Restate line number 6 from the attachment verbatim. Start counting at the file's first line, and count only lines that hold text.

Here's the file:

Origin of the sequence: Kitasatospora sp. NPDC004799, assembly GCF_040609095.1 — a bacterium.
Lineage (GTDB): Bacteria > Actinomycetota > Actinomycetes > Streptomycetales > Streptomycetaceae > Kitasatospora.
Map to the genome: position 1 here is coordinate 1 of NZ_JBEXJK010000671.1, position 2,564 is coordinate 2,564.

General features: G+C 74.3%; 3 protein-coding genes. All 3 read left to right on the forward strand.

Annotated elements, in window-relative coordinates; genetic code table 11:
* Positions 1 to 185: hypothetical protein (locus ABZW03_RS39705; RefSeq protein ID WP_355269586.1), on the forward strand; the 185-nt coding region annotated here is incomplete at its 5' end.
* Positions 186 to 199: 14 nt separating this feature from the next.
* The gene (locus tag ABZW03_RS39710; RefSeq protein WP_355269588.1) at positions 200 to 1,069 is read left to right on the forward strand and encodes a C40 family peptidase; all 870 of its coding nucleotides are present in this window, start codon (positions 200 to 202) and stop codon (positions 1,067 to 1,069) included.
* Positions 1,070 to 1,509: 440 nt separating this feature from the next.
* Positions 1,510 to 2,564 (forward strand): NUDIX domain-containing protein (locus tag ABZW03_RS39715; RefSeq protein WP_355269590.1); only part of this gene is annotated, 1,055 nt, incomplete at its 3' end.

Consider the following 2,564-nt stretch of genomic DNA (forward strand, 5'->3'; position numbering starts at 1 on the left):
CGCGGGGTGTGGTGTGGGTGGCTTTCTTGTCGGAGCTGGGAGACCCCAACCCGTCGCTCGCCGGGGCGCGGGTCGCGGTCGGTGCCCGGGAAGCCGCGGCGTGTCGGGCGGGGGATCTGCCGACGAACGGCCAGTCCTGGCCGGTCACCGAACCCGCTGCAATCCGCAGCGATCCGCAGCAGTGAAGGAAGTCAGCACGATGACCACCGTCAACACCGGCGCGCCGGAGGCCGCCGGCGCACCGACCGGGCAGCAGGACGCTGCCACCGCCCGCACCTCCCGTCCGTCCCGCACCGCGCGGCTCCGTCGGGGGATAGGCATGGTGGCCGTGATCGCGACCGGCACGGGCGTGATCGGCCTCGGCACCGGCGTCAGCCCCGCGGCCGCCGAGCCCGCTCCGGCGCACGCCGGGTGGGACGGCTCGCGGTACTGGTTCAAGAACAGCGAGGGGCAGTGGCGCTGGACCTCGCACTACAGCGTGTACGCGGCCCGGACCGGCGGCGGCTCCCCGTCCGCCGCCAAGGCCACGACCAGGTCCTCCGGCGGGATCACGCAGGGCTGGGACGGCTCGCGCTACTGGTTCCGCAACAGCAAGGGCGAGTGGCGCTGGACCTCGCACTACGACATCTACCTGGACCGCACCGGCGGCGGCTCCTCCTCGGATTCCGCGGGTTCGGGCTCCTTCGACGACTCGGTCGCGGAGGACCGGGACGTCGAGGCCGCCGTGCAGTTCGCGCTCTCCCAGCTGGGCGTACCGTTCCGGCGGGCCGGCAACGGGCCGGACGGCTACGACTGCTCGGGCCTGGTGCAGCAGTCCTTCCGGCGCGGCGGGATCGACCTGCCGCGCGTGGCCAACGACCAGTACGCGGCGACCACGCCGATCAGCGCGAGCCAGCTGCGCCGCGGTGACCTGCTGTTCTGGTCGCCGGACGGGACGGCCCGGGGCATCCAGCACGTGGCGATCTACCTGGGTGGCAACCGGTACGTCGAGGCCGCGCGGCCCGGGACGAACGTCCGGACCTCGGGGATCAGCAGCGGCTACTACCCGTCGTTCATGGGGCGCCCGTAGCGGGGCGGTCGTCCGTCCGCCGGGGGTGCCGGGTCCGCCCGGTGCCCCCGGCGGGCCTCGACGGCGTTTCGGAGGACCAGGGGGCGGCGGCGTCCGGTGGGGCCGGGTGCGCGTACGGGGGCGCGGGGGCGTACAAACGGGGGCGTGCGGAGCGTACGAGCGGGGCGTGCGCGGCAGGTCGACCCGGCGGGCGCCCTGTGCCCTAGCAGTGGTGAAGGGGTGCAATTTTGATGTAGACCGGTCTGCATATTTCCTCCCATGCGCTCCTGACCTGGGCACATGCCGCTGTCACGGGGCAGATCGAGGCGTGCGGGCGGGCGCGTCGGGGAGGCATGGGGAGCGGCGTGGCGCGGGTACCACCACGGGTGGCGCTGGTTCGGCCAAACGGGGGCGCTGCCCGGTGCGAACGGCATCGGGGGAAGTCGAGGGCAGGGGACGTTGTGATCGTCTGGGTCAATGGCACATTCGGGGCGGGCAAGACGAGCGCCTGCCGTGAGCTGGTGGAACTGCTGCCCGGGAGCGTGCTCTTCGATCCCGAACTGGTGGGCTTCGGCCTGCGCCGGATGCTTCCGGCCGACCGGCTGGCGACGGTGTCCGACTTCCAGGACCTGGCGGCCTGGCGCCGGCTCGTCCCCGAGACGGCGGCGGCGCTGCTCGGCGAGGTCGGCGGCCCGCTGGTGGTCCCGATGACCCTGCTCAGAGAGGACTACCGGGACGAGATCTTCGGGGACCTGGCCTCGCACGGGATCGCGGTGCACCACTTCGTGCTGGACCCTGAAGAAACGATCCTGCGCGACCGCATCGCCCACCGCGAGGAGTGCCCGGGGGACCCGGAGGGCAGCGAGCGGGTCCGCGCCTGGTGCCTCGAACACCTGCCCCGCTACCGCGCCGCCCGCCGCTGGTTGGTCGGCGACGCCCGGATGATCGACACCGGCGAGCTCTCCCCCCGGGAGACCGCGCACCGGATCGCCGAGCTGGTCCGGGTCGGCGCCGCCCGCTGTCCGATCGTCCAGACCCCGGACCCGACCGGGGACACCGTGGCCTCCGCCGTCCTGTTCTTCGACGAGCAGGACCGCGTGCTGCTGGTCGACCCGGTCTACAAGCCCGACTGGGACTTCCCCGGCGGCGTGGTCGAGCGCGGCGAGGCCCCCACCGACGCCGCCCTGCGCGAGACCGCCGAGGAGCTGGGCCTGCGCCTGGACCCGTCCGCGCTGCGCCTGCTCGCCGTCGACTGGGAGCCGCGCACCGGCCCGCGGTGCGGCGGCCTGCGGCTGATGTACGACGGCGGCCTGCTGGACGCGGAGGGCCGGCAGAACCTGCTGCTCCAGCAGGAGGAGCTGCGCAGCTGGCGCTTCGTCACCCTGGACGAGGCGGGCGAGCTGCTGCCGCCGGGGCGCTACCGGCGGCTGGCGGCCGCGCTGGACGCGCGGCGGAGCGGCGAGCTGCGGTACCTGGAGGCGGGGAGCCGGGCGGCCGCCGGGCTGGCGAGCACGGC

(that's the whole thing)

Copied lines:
* Positions 1 to 185: hypothetical protein (locus ABZW03_RS39705; RefSeq protein ID WP_355269586.1), on the forward strand; the 185-nt coding region annotated here is incomplete at its 5' end.